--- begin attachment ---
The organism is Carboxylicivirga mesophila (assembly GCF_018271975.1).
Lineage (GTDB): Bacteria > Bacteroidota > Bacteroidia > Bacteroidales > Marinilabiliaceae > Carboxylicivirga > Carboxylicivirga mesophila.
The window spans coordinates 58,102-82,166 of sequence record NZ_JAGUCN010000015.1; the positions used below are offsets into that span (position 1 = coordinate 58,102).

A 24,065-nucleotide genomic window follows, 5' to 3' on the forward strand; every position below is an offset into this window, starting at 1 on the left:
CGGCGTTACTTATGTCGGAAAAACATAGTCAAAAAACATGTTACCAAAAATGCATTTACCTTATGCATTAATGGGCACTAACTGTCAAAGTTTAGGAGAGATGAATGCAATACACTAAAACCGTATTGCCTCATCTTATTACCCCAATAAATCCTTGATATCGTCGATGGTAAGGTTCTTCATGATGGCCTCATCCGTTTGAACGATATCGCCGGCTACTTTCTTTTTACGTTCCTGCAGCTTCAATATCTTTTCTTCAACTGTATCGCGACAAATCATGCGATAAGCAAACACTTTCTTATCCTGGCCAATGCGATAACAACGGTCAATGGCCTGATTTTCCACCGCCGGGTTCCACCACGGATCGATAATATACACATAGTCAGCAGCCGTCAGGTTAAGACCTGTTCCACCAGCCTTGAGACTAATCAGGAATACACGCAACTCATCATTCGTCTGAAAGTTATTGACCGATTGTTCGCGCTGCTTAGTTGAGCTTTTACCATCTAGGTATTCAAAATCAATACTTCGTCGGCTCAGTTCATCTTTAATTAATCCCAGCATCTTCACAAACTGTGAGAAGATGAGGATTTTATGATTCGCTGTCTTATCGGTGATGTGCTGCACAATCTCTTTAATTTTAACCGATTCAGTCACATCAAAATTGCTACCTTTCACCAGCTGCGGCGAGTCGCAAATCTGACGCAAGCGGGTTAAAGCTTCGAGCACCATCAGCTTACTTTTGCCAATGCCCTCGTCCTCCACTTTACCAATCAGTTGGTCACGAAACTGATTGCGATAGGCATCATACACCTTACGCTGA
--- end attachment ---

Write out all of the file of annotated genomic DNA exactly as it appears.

The organism is Carboxylicivirga mesophila (assembly GCF_018271975.1).
Lineage (GTDB): Bacteria > Bacteroidota > Bacteroidia > Bacteroidales > Marinilabiliaceae > Carboxylicivirga > Carboxylicivirga mesophila.
The window spans coordinates 58,102-82,166 of sequence record NZ_JAGUCN010000015.1; the positions used below are offsets into that span (position 1 = coordinate 58,102).

A 24,065-nucleotide genomic window follows, 5' to 3' on the forward strand; every position below is an offset into this window, starting at 1 on the left:
CGGCGTTACTTATGTCGGAAAAACATAGTCAAAAAACATGTTACCAAAAATGCATTTACCTTATGCATTAATGGGCACTAACTGTCAAAGTTTAGGAGAGATGAATGCAATACACTAAAACCGTATTGCCTCATCTTATTACCCCAATAAATCCTTGATATCGTCGATGGTAAGGTTCTTCATGATGGCCTCATCCGTTTGAACGATATCGCCGGCTACTTTCTTTTTACGTTCCTGCAGCTTCAATATCTTTTCTTCAACTGTATCGCGACAAATCATGCGATAAGCAAACACTTTCTTATCCTGGCCAATGCGATAACAACGGTCAATGGCCTGATTTTCCACCGCCGGGTTCCACCACGGATCGATAATATACACATAGTCAGCAGCCGTCAGGTTAAGACCTGTTCCACCAGCCTTGAGACTAATCAGGAATACACGCAACTCATCATTCGTCTGAAAGTTATTGACCGATTGTTCGCGCTGCTTAGTTGAGCTTTTACCATCTAGGTATTCAAAATCAATACTTCGTCGGCTCAGTTCATCTTTAATTAATCCCAGCATCTTCACAAACTGTGAGAAGATGAGGATTTTATGATTCGCTGTCTTATCGGTGATGTGCTGCACAATCTCTTTAATTTTAACCGATTCAGTCACATCAAAATTGCTACCTTTCACCAGCTGCGGCGAGTCGCAAATCTGACGCAAGCGGGTTAAAGCTTCGAGCACCATCAGCTTACTTTTGCCAATGCCCTCGTCCTCCACTTTACCAATCAGTTGGTCACGAAACTGATTGCGATAGGCATCATACACCTTACGCTGA